Audioshield is a fully immersive VR game for the HTC Vive. Audioshield is a physical interactive game, which will have you hitting objects along to music. Each of your hands is represented in-game with shields, which you use to block orbs. It works out as an approximation of boxing, as the coloured spheres will fly at you, and you have to block them in time to the beat.
The premise of the game is pretty simple. Your right shield is red, and blocks red orbs; your left shield is blue, and blocks blue orbs. These orbs come from primarily the same direction you’ll have to block in; however, sometimes it will require you to be a bit more acrobatic to get the correct shield to block the orbs. Occasionally you’ll have purple orbs, which require you to block with both shields. As with most rhythm games, it’s mostly a case of getting the timing right, but being in VR it has the addition of moving about and being active to reach the orbs.
As is standard with rhythm games, you’ll be given a score at the end of each song, with detailed statistics on your accuracy, how hard you hit e.t.c… There are also leaderboards as well, if you’re feeling competitive. These include global leaderboards, and each leaderboard is specific to that song and shield type.
Graphically there’s not much to say about Audioshield, as there isn’t much to look at. Beyond the coloured blobs you hit, there are general backgrounds which act as your “stage”. You can choose from a limited selection of options for different atmospheres, all of which look fine but really are just plain backdrops. Your shields are the other main item, which are nicely rendered as semi-transparent coloured light shields.
Graphics just aren’t that relevant to the game because they wouldn’t add much to it – the game is simple in design and that works in its favour. You’ll be totally immersed in what you’re doing, without the need for realistic world environments. The game is totally engaging, immersive and enjoyable.
There are other customisation options that aren’t just cosmetic – you can change both difficulties and shield types. Shield types are named e.g. “gladiator”, and change the shape of the shield, which changes the coverage of where they block. Difficulties range from easy, hard and even harder. Of course, the real difficulty depends on the song, regardless of difficulty chosen. Fast songs will have faster beats requiring faster movement. Some songs on harder difficulties can seem overwhelming, with a myriad of spheres flying at you so fast you only have time to do, not think.
This can be a great way to get fit if you enjoy music. The movements you make to block and hit the spheres are akin to boxing, so you can work up a sweat with the harder songs. Keep at it for a while and even the slower songs will be giving you a workout. Because it’s fun, you can exercise without losing motivation.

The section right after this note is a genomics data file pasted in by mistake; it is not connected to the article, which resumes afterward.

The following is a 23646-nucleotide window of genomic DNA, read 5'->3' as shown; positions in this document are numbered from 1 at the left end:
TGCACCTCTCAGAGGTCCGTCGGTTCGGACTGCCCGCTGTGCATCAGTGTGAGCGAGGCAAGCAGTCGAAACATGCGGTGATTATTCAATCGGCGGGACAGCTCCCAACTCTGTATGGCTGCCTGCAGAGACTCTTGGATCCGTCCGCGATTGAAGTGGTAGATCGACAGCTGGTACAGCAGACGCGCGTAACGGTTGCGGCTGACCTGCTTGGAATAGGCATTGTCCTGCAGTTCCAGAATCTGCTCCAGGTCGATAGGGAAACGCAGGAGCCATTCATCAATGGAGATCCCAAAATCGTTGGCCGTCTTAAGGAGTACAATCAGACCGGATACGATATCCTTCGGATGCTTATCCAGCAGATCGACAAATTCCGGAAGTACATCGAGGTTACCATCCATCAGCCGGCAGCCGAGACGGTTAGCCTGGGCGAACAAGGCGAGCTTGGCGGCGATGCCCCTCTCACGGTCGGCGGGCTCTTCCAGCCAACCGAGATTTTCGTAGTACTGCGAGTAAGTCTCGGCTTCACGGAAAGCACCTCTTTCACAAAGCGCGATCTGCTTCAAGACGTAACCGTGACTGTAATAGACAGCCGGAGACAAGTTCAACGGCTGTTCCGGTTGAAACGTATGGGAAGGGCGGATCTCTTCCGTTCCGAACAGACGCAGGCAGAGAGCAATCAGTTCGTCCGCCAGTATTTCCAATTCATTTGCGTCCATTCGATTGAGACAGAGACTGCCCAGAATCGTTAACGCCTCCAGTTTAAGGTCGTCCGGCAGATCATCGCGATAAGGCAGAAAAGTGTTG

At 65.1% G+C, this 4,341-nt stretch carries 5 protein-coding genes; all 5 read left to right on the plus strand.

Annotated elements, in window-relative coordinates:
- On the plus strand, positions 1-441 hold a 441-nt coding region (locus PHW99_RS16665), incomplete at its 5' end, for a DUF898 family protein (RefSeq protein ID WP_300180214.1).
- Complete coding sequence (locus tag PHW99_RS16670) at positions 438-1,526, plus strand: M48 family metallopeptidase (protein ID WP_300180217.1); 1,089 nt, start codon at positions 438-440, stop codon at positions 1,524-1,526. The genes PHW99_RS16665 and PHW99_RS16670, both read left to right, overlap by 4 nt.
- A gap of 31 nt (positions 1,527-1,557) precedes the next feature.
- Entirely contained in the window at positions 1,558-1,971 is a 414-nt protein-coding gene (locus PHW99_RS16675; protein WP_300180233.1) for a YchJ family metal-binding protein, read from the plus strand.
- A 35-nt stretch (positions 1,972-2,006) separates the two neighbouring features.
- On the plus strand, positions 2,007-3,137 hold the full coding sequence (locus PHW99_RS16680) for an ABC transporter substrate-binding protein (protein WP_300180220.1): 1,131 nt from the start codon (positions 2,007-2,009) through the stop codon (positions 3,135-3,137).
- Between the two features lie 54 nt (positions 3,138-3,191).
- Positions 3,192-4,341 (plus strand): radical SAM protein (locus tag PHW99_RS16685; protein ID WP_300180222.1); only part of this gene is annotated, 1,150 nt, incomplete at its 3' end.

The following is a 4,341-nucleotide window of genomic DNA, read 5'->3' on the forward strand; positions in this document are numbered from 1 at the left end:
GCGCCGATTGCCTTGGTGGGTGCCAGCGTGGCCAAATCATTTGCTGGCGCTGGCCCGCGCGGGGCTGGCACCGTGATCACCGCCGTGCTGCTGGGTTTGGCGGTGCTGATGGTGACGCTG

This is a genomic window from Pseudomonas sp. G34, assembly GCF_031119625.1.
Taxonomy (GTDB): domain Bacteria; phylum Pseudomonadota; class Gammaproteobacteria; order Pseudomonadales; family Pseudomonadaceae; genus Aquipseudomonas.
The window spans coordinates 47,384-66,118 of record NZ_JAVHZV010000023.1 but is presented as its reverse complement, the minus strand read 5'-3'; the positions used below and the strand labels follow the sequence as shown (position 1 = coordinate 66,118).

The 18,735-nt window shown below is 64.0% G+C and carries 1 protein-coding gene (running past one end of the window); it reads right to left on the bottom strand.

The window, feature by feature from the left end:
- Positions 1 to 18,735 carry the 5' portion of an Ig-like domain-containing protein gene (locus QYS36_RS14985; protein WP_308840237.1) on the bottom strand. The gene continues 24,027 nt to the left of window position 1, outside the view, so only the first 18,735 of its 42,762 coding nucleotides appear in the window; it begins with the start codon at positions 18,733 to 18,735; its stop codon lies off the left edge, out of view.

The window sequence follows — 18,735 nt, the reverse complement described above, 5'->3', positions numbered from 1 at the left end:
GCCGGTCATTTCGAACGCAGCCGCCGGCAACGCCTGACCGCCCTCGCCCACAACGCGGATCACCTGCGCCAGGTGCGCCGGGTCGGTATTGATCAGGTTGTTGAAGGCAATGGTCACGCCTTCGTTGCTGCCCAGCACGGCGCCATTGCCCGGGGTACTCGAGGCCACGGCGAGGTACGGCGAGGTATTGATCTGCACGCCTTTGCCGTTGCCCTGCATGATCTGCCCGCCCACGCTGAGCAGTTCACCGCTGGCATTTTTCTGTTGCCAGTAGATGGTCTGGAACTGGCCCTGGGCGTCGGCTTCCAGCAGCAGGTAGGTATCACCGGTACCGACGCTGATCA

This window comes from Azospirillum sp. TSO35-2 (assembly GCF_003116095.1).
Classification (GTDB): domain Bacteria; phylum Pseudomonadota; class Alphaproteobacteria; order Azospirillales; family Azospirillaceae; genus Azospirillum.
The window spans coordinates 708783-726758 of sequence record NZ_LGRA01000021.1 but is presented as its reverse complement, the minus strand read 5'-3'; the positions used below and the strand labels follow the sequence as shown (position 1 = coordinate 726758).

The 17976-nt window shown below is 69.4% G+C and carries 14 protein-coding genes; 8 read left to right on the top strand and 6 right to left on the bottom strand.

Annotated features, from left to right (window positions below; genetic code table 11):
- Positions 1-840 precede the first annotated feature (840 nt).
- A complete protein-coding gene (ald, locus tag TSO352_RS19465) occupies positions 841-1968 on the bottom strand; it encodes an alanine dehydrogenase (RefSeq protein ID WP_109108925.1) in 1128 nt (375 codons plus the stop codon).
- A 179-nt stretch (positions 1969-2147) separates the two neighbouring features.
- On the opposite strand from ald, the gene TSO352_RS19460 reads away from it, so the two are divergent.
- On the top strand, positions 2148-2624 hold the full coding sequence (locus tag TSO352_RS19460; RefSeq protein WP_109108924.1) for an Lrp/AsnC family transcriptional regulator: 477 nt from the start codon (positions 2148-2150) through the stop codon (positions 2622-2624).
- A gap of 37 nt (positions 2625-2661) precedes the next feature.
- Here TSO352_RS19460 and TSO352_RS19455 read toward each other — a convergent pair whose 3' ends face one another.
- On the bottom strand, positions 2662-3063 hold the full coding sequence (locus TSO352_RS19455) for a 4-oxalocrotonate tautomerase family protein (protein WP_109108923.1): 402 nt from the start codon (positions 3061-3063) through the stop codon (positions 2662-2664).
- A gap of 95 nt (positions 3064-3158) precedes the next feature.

The best feature of this game is that it allows you to play your own music. The beats are generated with an algorithm, so that you are restricted to a limited number of songs which have been manually created. The algorithm isn’t completely perfect, so some songs will work better than others. To some extent this is to be expected due to the nature of the game – not all songs suit rhythm games after all. However, the beat tracking can be a little flawed, and doesn’t always line up that well. For some people this could be off-putting if the orbs don’t line up with the beat.
However, there’s always the option to find a different song which matches better. You can now even play music directly from YouTube. With the entirety of YouTube at your fingertips, the options are endless. This can mean you’ll run into a few “This video has not been made available in your country” errors, but even then it’s just a case of going back to the search screen and selecting a different video of that song.
As a PC game there are also plenty of mods available for Audioshield, allowing you to expand your customisability, such as mods for extra difficulty, or allowing you to hit both coloured orbs with either shield. These mods can offer increased customisation for the game, which can be helpful.
There are similar games available for VR, such as Soundboxing, or Holodance, but Audioshield was the first to come to VR and it still stands up well with the option of playing almost any song you can conceive. Though it doesn’t support mapping the songs yourself, having almost limitless song options makes the title well worth your time and energy.
REVIEW CODE: A complimentary PC code was provided to Bonus Stage for this review. Please send all review code enquiries to firstname.lastname@example.org.
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